Sculptor Fritz Koenig Turns 90 Showing So We Can Understand

Portrait Fritz Koenig
Portrait Fritz Koenig | Photo: Dr. Karl-Heinz Rothenberger

Form language may have changed over the years and decades, but sculptor Fritz Koenig has always dedicated himself to the big existential themes and questions. Whereas his sculptures are installed worldwide, the artist himself remained deeply rooted in his homeland of Lower Bavaria.

When you enter the Landshut Sculpture Museum in Hofberg, a museum devoted to showing Fritz Koenig’s work and collection since 1998, you notice a handprint on one of the bricks of the exposed wall. This is by no means the signature of the artist-donor. Rather, we could interpret it as a greeting and gesture by the artist. The artifact refers to the so-called “Feierabendziegel” (‘closing-time brick’) which was an unbaked clay brick with a handprint, a tradition formerly used to mark the last piece of the workday. Even when such literally tangible cues in Koenig’s work are not within easy grasp of the viewer, trace elements from ethnology, liturgical pieces or African sculpture infuse his oeuvre, as well as observations of human and animal and of his own life. Life-forms and experience are rendered visually – not in a narrative, but rather in a reductionist way. His abstractions remove the subjective and individual character of things in order to ultimately make a universally valid statement. His focus is on the great themes of life: the inevitable cycle of coming-into-being and passing away, of love and death, emerges in his sculptures, preparatory drawings and cardboard reliefs with a severity of content and form. The horse – with and without a rider, as well as a mixture of both – is an important motif in Koenig’s work. For the artist, who also breeds thoroughbred Arabians, sculptures of horses are by far the most beautiful.

Between Landshut and elsewhere

Koenig was born in Würzburg in 1924 and at the age of five moved to Landshut with his mother. He studied with Professor Anton Hiller at the Munich Academy of the Arts and subsequently became a tenured professor of sculpture at the Technical University in Munich. He can look back on a busy career of extensive travel and international shows. Landshut, however, has always been his home. The museum of this city, a former ducal residence, provides a glimpse on a small scale of the larger works that are admired all over the world. At the entrance we are greeted by Golgatha, the multi-figured sculpture from 1956 where bodies unite and blend into one another and become a whole without losing their shape. The work shows multiplicity subdued into unity. In his sculptures, Koenig makes do with the geometrical forms of a sphere, a cube and a cylinder – the forms to which Paul Cézanne felt all of nature could be reduced. Koenig’s 1982 Memorial of the Federal Republic of Germany for the former Mauthausen concentration camp in Austria is the most poignant example of this reduction of form. Placed at the very angle where two monumental rusted surfaces meet, a sphere and rods join to form a single reclining figure that finds its final resting place here. Seen within the context of the mass murders that took place, it is as though this unique creature gave back each and every victim their dignity.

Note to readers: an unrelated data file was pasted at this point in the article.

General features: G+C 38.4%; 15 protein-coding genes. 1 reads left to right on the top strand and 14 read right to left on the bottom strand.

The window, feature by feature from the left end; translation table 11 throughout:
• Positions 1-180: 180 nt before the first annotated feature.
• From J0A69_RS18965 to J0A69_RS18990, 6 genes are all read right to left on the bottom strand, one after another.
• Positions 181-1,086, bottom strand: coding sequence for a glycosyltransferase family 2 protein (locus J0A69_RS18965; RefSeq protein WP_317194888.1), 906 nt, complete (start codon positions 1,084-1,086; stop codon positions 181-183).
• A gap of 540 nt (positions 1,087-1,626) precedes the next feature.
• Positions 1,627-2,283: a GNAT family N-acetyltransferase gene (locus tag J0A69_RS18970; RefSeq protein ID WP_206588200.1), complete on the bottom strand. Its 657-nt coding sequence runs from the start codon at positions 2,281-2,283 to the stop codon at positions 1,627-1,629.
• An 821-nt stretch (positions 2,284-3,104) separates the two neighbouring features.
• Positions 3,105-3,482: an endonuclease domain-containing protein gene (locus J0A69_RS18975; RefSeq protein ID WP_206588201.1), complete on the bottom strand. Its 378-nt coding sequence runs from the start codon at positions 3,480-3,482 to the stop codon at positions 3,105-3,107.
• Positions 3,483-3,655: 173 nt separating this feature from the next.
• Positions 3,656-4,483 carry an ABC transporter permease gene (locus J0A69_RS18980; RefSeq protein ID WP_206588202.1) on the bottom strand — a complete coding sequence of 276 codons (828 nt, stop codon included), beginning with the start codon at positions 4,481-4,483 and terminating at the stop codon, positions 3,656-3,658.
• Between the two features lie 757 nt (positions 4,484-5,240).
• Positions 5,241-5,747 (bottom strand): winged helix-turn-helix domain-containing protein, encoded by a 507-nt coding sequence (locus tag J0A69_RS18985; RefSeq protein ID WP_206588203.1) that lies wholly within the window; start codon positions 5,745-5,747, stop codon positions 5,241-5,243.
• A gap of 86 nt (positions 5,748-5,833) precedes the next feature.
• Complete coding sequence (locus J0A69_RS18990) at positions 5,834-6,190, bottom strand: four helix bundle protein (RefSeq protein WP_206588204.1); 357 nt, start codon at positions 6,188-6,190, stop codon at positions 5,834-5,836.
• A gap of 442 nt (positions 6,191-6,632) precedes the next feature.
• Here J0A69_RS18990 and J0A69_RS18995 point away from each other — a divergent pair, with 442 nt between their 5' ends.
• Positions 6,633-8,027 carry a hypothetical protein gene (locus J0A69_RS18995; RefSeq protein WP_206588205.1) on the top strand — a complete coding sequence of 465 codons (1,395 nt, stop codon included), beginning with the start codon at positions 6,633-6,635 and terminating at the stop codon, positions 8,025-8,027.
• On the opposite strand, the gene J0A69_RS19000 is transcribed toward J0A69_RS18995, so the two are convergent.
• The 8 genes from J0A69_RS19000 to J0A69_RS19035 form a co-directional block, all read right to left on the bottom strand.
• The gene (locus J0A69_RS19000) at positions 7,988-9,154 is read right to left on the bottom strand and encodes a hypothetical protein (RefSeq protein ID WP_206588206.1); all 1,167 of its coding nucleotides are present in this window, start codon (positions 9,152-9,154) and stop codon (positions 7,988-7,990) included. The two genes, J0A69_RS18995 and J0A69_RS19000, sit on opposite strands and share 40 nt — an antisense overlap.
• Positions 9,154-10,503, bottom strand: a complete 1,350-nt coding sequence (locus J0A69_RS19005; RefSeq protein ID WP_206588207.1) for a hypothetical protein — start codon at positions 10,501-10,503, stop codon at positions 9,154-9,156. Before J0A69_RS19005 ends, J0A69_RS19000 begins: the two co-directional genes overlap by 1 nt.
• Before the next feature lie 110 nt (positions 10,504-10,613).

Slideshow: Sculptures by Fritz Koenig
 

The drawings as accompanying medium

Koenig’s drawings support the sculptural work and yet remain a separate medium in their own right. The draftsmanship here seems to be free from the gravity of the topics as well as from the sheer weight of the material. White raised surfaces shape the contours into sculpted bodies on the paper. Nuanced thoughts about figuration, movement and the universal theme of mating flow into the pictographic script, and become annotations of an idea.

A reluctant memorial

In hindsight, a dark premonition hovers over the series of paper cuts entitled “Beben” that was created in the 1990s. The paper is crinkled, as are the two stylized twin towers. What must Koenig have thought when he saw images of the aftermath of the 9/11 attacks? He was very familiar with the site: in 1967 he had been commissioned to create a three-dimensional piece to be placed against the monumental towers in the World Trade Center but the size of the work was not to tower over a human being. The result was a 7.60 meter (25 feet) high ‘spheral caryatide” that turned on its own axis every half-hour and, set in a fountain, seemed to emerge from the water. When “The Sphere” – as the bronze sculpture is known in the U.S. – was recovered from the rubble, it was damaged but not destroyed. Now in a fragile condition, the sculpture has been installed, contrary to its original location, as an exhibit at the memorial site in the nearby Battery Park.